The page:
If I ever introduce you to Christina…she already knows who you are. Christina is a very good friend of mine and confidante. We first met during Morehouse and Spelman College’s Alumnae coordinated for incoming freshman in the summer of 2003. Christina, her best friend, Morgan, my best friend, Brandon, and I used to hang out on Spelman’s campus almost every evening in the fall of 2003. In time, Christina and I lost touch; but Morgan and I remained good friends. In 2014, Morgan had informed me that Christina moved back to New York; and we have been tight ever since. Christina’s referrals are how I acquired my last two corporate jobs; so being in the same building only solidified our friendship.
Via text message, Christina and I converse almost all day, every day. If you as an audience have been entertained by the stories that I write here, or anywhere else, they don’t hold a candle to an unfiltered Chad Milner with no discretion. She has become the subject of a girl or two I have dated. One morning, I was laying next to someone I had been dating for a couple of months and shorty sarcastically said “Is that your work wife, [Christina]?” It was. An hour later, we were driving somewhere and I let her play DJ from my car. She said “Is Christina gonna pop up while I use Spotify?” Knowing that my last comment was, I prayed Christina didn’t reply.
I say all of this to say that conversations that I have with Christina often become topics that write about. Yesterday, she posted the comment above on Facebook and I sent her a text saying “I gotta write about this.” So, in an attempt to give roses to the living, I wanted to publicly acknowledge my friend who has played a major role in my success.
Sometimes relationships don’t work out. Sometimes we meet people that we have remarkable chemistry with and the timing just wasn’t right. We take people for granted, we get into our own way, or just presume that other grasses are greener, only to find out they have pesticides we couldn’t digest because it wasn’t made for us to digest.
In the journey to self-awareness, we all reflect and ask ourselves questions. The “What if’s” can drive us all nuts. Life is a series of ever-evolving tests in which for some seasons, one person is the right answer to a question. Something, someone, or circumstances change. Sometimes the questions on the test remain the same and the answer changes from choosing others to ourselves. People grow up and apart. What may have been the solution or the remedy at one point no longer suffices.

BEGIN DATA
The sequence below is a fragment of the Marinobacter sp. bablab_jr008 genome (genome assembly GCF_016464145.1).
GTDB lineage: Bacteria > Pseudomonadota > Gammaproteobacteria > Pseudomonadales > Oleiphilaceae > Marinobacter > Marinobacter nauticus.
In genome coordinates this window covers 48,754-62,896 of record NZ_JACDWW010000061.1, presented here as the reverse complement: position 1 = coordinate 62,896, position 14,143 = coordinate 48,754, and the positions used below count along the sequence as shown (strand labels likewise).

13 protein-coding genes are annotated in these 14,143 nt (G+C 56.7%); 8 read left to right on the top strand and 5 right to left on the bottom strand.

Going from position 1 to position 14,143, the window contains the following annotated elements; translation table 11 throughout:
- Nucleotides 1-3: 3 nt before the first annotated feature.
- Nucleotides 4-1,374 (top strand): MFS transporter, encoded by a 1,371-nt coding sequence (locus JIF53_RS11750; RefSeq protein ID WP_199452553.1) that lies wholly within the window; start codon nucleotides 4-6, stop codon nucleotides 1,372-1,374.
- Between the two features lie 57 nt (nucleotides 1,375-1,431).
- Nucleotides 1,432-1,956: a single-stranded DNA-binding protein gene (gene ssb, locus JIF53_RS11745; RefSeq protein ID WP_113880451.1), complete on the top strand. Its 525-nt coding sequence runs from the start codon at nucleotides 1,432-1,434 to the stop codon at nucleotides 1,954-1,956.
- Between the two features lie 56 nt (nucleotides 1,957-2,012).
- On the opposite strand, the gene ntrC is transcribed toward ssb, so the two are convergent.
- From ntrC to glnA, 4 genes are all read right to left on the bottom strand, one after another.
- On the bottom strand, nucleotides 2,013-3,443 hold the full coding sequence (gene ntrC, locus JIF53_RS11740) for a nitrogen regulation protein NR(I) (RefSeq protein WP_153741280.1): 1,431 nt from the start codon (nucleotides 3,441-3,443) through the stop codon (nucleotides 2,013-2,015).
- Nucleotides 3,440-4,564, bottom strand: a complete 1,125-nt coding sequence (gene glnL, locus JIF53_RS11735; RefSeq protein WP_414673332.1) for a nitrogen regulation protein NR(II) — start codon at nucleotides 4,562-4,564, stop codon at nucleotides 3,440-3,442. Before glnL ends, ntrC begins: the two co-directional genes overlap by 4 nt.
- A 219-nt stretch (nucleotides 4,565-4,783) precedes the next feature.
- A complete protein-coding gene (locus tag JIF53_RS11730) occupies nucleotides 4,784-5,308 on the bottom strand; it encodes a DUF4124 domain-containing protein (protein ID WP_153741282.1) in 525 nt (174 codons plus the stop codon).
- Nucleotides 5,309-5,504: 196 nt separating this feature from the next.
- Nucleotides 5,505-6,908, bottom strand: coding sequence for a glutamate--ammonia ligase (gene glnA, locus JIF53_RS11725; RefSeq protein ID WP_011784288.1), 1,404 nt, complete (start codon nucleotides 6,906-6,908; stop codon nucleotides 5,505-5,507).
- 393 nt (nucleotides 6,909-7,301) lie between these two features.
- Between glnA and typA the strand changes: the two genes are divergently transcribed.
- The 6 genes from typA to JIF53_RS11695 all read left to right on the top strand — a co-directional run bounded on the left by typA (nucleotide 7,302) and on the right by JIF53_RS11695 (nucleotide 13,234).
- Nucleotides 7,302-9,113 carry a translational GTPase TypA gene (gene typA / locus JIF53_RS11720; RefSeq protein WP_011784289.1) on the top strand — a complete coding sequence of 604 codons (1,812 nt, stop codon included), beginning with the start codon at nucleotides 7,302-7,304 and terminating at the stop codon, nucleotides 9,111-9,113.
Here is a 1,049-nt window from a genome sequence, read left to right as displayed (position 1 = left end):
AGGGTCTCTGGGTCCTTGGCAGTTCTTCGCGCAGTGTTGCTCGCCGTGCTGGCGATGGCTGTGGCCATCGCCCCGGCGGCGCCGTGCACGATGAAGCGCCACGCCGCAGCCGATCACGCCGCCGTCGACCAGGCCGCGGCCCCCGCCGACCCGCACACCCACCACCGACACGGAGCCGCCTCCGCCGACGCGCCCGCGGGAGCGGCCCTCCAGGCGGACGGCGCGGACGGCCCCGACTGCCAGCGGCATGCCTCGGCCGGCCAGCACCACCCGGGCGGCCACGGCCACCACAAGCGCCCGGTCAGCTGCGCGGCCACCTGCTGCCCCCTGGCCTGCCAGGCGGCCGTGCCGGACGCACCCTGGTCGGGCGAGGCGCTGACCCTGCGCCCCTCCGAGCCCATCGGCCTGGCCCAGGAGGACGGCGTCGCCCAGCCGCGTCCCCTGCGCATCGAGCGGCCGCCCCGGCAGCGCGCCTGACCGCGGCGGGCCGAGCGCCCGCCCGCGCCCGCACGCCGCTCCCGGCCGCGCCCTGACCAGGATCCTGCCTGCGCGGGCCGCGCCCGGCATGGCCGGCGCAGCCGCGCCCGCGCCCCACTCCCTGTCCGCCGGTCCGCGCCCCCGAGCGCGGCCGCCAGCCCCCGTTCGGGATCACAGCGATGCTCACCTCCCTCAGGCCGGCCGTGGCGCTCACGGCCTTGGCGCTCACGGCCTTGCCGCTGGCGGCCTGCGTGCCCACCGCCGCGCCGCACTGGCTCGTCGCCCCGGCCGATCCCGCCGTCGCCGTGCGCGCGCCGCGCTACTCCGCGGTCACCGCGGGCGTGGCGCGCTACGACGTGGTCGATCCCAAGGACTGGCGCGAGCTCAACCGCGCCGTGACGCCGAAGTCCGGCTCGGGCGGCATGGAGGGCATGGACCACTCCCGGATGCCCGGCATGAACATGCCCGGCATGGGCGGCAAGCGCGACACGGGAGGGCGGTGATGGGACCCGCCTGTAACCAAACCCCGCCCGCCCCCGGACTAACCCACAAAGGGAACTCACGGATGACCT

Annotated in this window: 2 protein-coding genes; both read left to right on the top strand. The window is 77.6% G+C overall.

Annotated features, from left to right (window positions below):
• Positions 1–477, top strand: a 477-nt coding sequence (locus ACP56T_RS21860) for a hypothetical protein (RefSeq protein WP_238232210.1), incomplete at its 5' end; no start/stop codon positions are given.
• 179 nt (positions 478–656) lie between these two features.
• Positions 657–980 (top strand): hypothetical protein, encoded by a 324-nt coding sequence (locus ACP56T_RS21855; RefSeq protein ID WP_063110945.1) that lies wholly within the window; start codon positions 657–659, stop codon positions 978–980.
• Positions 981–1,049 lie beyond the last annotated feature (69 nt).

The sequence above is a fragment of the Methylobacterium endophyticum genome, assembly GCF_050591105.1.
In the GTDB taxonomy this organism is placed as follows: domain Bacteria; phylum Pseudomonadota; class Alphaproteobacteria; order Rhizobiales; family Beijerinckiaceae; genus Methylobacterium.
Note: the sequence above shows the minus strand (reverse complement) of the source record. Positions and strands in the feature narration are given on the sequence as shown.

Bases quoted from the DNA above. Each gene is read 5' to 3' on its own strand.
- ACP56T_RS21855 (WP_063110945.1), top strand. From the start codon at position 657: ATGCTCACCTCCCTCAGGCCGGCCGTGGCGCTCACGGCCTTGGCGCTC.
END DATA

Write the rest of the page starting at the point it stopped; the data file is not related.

From time to time, I get a brief case of the “What if’s.” I can think of two people that given different circumstances and if I made alternative decisions (Read: kept my mouth shut), things could have been perfect. With one person, the window opened up in 2003, 2005, and 2012; but it just fizzled and for good reason…we wouldn’t have the blessings that we currently do had it happened. Hell, we are still friends and it’s one of those things we never talk about. With the second, there’s a part of me that still hates the way that things played out between us. However, the tension has made for some of my most legendary tales and the muse for a lot of things I have written.
When these moments occur, I temporarily humor myself and let these thoughts run for a little bit. It’s an exercise in being human. “What If’s” are a mild form of having regrets. My personal feelings about regrets are that they are rejecting God’s perfect plan. How things are supposed to play out are already written. We are given free will-which is intent-but we don’t have a choice in the outcome. My daughter’s mother wasn’t supposed to make it past December 9, 2011. That would have happened whether we got married or called it quits one of the many times that we did. She would clash with the person that I have become at thirty. I may not like my “in-laws” because of how things played out after Timile passed away; but I wouldn’t be writing if it didn’t happen.
The moments of wonderance are temporary; and that’s what I have friends like Christina for…to keep me grounded and be my voice of reason my thoughts can potentially cloud my judgement.